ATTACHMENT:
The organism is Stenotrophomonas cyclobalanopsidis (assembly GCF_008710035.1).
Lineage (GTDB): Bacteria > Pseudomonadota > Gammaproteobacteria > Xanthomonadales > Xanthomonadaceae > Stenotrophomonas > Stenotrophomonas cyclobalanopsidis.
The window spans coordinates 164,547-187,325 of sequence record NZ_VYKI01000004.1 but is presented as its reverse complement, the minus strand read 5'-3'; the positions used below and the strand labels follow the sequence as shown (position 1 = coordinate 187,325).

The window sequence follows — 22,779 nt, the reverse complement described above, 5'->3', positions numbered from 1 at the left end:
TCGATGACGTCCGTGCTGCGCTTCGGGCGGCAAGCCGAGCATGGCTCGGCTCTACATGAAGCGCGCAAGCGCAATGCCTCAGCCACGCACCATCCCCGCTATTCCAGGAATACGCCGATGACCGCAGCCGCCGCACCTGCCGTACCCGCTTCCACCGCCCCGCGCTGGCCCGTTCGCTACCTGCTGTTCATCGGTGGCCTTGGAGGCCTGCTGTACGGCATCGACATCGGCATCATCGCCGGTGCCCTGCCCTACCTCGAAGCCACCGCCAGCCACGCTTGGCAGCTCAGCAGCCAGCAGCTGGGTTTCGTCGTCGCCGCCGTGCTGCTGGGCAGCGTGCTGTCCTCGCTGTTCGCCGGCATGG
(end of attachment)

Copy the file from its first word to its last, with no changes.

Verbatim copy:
The organism is Stenotrophomonas cyclobalanopsidis (assembly GCF_008710035.1).
Lineage (GTDB): Bacteria > Pseudomonadota > Gammaproteobacteria > Xanthomonadales > Xanthomonadaceae > Stenotrophomonas > Stenotrophomonas cyclobalanopsidis.
The window spans coordinates 164,547-187,325 of sequence record NZ_VYKI01000004.1 but is presented as its reverse complement, the minus strand read 5'-3'; the positions used below and the strand labels follow the sequence as shown (position 1 = coordinate 187,325).

The window sequence follows — 22,779 nt, the reverse complement described above, 5'->3', positions numbered from 1 at the left end:
TCGATGACGTCCGTGCTGCGCTTCGGGCGGCAAGCCGAGCATGGCTCGGCTCTACATGAAGCGCGCAAGCGCAATGCCTCAGCCACGCACCATCCCCGCTATTCCAGGAATACGCCGATGACCGCAGCCGCCGCACCTGCCGTACCCGCTTCCACCGCCCCGCGCTGGCCCGTTCGCTACCTGCTGTTCATCGGTGGCCTTGGAGGCCTGCTGTACGGCATCGACATCGGCATCATCGCCGGTGCCCTGCCCTACCTCGAAGCCACCGCCAGCCACGCTTGGCAGCTCAGCAGCCAGCAGCTGGGTTTCGTCGTCGCCGCCGTGCTGCTGGGCAGCGTGCTGTCCTCGCTGTTCGCCGGCATGG